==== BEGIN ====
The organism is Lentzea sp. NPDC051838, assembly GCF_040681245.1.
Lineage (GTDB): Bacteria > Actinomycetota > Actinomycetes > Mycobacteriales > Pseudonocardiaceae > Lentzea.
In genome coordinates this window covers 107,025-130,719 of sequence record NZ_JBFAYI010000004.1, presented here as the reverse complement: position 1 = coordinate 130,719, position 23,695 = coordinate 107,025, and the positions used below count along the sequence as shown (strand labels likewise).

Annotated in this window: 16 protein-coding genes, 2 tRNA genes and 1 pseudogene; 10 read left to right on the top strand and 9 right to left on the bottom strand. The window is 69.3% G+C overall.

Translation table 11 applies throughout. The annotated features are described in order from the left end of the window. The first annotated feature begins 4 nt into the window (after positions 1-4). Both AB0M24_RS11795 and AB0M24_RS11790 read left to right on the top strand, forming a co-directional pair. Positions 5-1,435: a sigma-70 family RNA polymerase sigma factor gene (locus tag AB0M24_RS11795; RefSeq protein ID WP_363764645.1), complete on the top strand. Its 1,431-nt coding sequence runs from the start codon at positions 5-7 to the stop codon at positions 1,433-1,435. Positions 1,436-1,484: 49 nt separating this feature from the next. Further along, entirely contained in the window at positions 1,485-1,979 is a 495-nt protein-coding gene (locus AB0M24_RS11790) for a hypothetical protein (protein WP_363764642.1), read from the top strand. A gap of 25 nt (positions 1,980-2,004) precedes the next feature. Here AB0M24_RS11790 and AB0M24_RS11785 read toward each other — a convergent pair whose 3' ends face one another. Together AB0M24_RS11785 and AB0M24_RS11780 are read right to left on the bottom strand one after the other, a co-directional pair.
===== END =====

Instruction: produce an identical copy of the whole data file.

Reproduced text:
The organism is Lentzea sp. NPDC051838, assembly GCF_040681245.1.
Lineage (GTDB): Bacteria > Actinomycetota > Actinomycetes > Mycobacteriales > Pseudonocardiaceae > Lentzea.
In genome coordinates this window covers 107,025-130,719 of sequence record NZ_JBFAYI010000004.1, presented here as the reverse complement: position 1 = coordinate 130,719, position 23,695 = coordinate 107,025, and the positions used below count along the sequence as shown (strand labels likewise).

Annotated in this window: 16 protein-coding genes, 2 tRNA genes and 1 pseudogene; 10 read left to right on the top strand and 9 right to left on the bottom strand. The window is 69.3% G+C overall.

Translation table 11 applies throughout. The annotated features are described in order from the left end of the window. The first annotated feature begins 4 nt into the window (after positions 1-4). Both AB0M24_RS11795 and AB0M24_RS11790 read left to right on the top strand, forming a co-directional pair. Positions 5-1,435: a sigma-70 family RNA polymerase sigma factor gene (locus tag AB0M24_RS11795; RefSeq protein ID WP_363764645.1), complete on the top strand. Its 1,431-nt coding sequence runs from the start codon at positions 5-7 to the stop codon at positions 1,433-1,435. Positions 1,436-1,484: 49 nt separating this feature from the next. Further along, entirely contained in the window at positions 1,485-1,979 is a 495-nt protein-coding gene (locus AB0M24_RS11790) for a hypothetical protein (protein WP_363764642.1), read from the top strand. A gap of 25 nt (positions 1,980-2,004) precedes the next feature. Here AB0M24_RS11790 and AB0M24_RS11785 read toward each other — a convergent pair whose 3' ends face one another. Together AB0M24_RS11785 and AB0M24_RS11780 are read right to left on the bottom strand one after the other, a co-directional pair.